Climate Dynamics

, Volume 48, Issue 7–8, pp 2087–2105 | Cite as

Southern Hemisphere rainfall variability over the past 200 years

  • Joëlle GergisEmail author
  • Benjamin J. Henley


This study presents an analysis of three palaeoclimate rainfall reconstructions from the Southern Hemisphere regions of south-eastern Australia (SEA), southern South Africa (SAF) and southern South America (SSA). We provide a first comparison of rainfall variations in these three regions over the past two centuries, with a focus on identifying synchronous wet and dry periods. Despite the uncertainties associated with the spatial and temporal limitations of the rainfall reconstructions, we find evidence of dynamically-forced climate influences. An investigation of the twentieth century relationship between regional rainfall and the large-scale climate circulation features of the Pacific, Indian and Southern Ocean regions revealed that Indo-Pacific variations of the El Niño–Southern Oscillation (ENSO) and the Indian Ocean dipole dominate rainfall variability in SEA and SAF, while the higher latitude Southern Annular Mode (SAM) exerts a greater influence in SSA. An assessment of the stability of the regional rainfall–climate circulation modes over the past two centuries revealed a number of non-stationarities, the most notable of which occurs during the early nineteenth century around 1820. This corresponds to a time when the influence of ENSO on SEA, SAF and SSA rainfall weakens and there is a strengthening of the influence of SAM. We conclude by advocating the use of long-term palaeoclimate data to estimate decadal rainfall variability for future water resource management.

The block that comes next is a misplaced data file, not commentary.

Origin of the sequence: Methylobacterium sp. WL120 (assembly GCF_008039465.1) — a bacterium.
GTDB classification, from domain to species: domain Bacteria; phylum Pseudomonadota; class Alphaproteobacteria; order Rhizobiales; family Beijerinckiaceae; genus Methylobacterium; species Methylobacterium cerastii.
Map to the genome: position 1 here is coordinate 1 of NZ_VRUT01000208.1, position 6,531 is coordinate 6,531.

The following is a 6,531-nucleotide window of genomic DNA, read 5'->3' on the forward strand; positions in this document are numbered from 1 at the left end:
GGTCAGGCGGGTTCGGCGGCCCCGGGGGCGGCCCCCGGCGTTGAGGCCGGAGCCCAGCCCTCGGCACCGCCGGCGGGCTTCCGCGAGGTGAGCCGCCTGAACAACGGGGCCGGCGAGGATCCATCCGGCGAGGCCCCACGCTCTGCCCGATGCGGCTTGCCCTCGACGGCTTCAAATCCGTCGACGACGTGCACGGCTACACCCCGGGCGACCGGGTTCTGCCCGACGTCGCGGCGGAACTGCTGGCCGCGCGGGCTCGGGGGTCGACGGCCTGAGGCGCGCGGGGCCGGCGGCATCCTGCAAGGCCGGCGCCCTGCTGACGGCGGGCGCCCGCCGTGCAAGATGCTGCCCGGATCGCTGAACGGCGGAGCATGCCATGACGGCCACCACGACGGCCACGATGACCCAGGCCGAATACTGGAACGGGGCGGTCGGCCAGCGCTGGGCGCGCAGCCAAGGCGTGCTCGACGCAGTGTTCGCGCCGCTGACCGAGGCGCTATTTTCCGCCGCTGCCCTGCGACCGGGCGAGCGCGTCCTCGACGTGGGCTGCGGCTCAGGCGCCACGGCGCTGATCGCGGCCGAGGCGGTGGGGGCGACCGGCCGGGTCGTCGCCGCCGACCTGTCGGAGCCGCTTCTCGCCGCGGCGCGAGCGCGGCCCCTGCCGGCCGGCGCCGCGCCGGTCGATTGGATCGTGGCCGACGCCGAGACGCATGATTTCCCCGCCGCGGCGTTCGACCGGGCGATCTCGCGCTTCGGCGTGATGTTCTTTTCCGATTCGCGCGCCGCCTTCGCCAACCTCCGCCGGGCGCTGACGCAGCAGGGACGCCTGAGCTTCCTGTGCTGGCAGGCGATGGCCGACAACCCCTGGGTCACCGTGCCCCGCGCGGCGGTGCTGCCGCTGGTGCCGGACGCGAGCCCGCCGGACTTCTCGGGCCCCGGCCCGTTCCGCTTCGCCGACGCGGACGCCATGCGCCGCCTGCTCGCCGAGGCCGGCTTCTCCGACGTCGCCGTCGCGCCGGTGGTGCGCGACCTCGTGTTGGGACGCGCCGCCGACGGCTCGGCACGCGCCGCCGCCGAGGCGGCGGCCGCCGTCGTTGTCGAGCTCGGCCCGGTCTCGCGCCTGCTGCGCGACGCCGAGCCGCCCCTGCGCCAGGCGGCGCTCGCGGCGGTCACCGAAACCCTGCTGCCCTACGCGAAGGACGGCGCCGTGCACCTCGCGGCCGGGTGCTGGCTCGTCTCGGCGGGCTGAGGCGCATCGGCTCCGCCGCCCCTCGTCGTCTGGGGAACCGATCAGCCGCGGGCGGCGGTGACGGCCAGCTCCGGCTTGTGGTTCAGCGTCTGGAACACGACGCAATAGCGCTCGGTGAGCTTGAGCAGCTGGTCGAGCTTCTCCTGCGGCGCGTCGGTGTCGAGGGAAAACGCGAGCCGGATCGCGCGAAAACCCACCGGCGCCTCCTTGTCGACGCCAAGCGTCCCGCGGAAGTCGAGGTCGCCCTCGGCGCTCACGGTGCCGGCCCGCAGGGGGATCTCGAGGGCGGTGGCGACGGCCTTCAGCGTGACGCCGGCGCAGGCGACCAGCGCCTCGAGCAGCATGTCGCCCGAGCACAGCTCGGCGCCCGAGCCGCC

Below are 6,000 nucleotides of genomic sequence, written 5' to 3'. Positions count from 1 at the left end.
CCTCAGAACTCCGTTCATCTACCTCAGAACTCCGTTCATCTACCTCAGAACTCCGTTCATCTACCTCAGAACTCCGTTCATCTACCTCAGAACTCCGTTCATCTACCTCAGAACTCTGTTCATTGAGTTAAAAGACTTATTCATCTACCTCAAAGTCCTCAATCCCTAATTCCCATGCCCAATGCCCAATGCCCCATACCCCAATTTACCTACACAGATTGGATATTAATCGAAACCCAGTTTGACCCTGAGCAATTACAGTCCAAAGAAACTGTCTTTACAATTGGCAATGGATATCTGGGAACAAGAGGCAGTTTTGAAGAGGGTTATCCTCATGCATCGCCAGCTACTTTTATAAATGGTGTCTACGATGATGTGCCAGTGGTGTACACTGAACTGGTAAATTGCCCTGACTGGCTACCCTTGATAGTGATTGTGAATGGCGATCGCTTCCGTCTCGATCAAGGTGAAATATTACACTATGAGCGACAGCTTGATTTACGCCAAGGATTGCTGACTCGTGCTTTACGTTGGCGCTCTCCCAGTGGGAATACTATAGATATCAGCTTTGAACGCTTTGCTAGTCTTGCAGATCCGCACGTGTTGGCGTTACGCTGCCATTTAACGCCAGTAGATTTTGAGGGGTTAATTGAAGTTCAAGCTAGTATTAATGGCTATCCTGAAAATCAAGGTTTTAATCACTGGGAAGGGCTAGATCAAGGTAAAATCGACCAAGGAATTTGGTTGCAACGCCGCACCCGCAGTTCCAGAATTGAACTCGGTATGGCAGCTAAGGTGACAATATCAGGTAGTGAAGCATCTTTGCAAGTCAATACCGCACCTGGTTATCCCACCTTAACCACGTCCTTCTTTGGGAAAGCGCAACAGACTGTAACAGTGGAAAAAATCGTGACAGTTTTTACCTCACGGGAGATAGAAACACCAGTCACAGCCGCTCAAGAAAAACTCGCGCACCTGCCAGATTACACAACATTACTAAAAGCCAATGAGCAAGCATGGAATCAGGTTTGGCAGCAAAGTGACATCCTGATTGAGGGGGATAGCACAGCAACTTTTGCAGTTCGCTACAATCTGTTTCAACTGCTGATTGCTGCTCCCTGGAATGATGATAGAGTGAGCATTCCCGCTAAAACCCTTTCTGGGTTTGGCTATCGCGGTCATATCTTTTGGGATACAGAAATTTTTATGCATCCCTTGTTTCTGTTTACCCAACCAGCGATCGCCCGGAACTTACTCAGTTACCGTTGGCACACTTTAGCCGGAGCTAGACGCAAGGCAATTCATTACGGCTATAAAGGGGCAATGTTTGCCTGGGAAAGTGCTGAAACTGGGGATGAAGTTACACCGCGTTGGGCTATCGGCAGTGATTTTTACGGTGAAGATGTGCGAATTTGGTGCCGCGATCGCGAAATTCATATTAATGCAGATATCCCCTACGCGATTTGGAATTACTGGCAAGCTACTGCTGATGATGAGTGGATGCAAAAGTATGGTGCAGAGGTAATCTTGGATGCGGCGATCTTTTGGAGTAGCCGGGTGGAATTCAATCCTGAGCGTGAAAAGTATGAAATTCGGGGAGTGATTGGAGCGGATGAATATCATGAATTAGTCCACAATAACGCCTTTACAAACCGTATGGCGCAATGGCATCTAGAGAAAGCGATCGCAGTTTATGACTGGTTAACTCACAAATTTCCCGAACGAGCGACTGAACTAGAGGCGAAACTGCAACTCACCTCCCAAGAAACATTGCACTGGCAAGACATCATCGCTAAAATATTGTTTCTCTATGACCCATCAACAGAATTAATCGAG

Southeastern Australia South Africa South America Rainfall Drought Decadal climate variability El Niño–Southern Oscillation Indian Ocean dipole Southern Annular Mode Southern Hemisphere 



JG was funded by Australian Research Council Project DE130100668. BJH acknowledges funding support from the Cooperative Research Network Self Sustaining Regions Research and Innovation Initiative in partnership with Federation University, Australia, and Australian Research Council Project LP150100062. Raphael Neukom, David Karoly and Alex Pezza are thanked for helpful advice throughout the course of this study. We are grateful for the thorough reviewer comments on the manuscript that greatly improved the paper. This work is a product of the Aus2k working group of the Past Global Changes (PAGES) Regional 2k Network.

Supplementary material

382_2016_3191_MOESM1_ESM.pdf (28.4 mb)
Supplementary material 1 (PDF 29113 kb)


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© Springer-Verlag Berlin Heidelberg 2016

Authors and Affiliations

  1. 1.School of Earth SciencesUniversity of MelbourneParkvilleAustralia
  2. 2.ARC Centre of Excellence for Climate System ScienceUniversity of MelbourneParkvilleAustralia

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